Header images: "Why do I have to choose between a variety pack and a full English" and Heston Blumenthal (image: Alisa Connan)
Heston Blumenthal, winner of this year’s Diners Club Lifetime Achievement Award, is recognised for many different things – the 50 Best-topping restaurant The Fat Duck, his use of liquid nitrogen and creating a bacon sandwich to be eaten in space.
Here are seven ways the world-renowned British chef has changed the food world.
1. He pioneered the use of liquid nitrogen in the kitchen
Blumenthal was the first chef to see the culinary potential of liquid nitrogen, originally using it as a way to keep his green beans green. His best-known liquid nitrogen dish is the nitro-poached mousse palate cleanser but the chef also uses the substance – which boils at −195.79 °C – to make ice cream tableside at his Dinner by Heston Blumenthal restaurants in London and Melbourne. The culinary world’s very own Mr Freeze admits there aren’t many things he hasn’t doused in liquid nitrogen.
2. He was the first to explore multi-sensory cooking
Blumenthal’s discovery that what we hear, smell, see, and touch when we eat can have a profound effect on how little or how much we enjoy our dinner is simultaneously obvious and groundbreaking. He’s now using this notion to trigger happy memories for the people that are lucky enough to eat at The Fat Duck in Bray, southern England. The single dish that sums up the multi-sensory approach is Sound of the Sea. Seafood, kelp, seaweed and edible sand are plated to resemble the seashore and served alongside an iPod in a conch shell, which plays sounds of seagulls and the ocean waves.
Sound of the Sea
3. He gave the world triple-cooked chips
Not everything Blumenthal puts his name to is super-premium: for example, he created what many believe is the ultimate version of the world’s favourite potato product. His triple-cooked chips are made by boiling potatoes in a water bath, freezing them and then deep frying them twice at two different temperatures. The result is chips with a glass-like crust and a soft, fluffy centre. Try them at his celebrated Bray gastropub, The Hinds Head.
4. He made food science and experimental cooking accessible to all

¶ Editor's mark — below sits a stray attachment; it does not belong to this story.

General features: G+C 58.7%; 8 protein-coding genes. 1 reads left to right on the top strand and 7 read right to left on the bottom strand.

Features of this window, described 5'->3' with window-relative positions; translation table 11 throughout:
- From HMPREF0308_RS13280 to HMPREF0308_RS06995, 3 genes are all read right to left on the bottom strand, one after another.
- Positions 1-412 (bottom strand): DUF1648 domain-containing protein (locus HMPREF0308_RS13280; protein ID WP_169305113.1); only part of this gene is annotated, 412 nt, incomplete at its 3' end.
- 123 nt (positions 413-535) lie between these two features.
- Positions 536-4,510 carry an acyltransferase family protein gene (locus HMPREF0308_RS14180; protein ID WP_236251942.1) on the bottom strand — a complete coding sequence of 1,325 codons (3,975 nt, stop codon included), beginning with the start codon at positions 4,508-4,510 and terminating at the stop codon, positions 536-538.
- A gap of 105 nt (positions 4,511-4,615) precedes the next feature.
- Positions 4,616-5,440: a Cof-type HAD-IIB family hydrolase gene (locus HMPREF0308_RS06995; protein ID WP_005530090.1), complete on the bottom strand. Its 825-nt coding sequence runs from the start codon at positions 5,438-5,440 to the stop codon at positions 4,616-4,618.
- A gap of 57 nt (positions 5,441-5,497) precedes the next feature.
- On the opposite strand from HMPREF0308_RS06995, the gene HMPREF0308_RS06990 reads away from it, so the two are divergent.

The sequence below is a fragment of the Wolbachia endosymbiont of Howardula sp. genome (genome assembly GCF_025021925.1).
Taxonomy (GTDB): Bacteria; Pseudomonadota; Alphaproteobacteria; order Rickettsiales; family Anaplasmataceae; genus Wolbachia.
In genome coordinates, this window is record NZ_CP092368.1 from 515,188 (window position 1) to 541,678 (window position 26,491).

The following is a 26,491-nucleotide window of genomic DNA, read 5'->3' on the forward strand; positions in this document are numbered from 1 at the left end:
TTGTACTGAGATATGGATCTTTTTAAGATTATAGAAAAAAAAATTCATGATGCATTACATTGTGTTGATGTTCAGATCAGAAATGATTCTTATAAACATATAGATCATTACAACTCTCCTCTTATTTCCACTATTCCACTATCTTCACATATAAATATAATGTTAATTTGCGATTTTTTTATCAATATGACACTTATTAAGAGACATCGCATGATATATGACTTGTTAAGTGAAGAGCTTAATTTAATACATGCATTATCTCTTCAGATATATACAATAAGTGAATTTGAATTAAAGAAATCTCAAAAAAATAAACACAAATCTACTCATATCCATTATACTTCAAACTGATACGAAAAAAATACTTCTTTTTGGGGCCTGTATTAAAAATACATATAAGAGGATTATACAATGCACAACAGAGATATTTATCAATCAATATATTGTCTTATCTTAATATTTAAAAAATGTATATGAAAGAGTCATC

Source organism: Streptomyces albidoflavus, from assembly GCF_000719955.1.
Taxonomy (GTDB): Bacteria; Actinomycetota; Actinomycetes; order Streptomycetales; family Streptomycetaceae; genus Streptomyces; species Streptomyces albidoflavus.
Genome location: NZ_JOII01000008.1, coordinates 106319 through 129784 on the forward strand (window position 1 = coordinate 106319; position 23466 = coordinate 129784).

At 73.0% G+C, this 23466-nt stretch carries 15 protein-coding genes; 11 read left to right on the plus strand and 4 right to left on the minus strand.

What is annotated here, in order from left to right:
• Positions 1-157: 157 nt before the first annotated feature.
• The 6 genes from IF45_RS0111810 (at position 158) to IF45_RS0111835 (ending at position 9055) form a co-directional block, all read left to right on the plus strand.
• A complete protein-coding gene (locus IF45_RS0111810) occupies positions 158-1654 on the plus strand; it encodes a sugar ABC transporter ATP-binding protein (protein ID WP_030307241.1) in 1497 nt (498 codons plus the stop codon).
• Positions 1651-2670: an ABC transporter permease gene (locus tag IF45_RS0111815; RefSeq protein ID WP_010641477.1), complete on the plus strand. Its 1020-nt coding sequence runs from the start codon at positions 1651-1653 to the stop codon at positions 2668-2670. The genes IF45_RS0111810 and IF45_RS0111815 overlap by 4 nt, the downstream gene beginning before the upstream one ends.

The charismatic chef’s infectious enthusiasm and engaging media presence has enabled him to make what he does relatively accessible to the general public – no mean feat given the esoteric nature of some of his ideas and the complexity of the techniques involved. The chef has made dozens of TV shows, ranging from his In Search of Perfection series for the BBC – where the chef and his team created ‘perfect’ versions of everyday dishes – to his more recent mission to make sure astronaut Tim Peake could enjoy a cuppa and a bacon sandwich in zero gravity.
5. He developed some of the world’s most outlandish flavour combinations
From white chocolate and caviar to salmon and liquorice, Blumenthal has come up with some of the world’s most headline-grabbing flavour pairings. Best of all, they actually work. The chef creates his matches by identifying molecular similarities between different ingredients and combining these two or three ingredients in a single dish.
6. He redefined historic British food
Blumenthal is one of the few British restaurant chefs to recreate the weird and wonderful recipes found in historical British cookbooks. His Dinner restaurants in London and Melbourne serve up the likes of Meat Fruit – a rich parfait dipped in an orange-flavoured gel to make it closely resemble a mandarin – and Chocolate Wine.
Meat Fruit (image: David Griffen)
7. He proved that you don’t need spend decades working in other people’s kitchens to become a great chef
Aside from a one-week stint at one of the UK’s most prestigious hotels, Blumenthal has never worked in anyone else’s kitchen. After leaving school, he spent 10 years working undemanding jobs including as a credit controller and repo man while teaching himself the fundamentals of classical French cooking. Then he opened a small restaurant in Bray called The Fat Duck…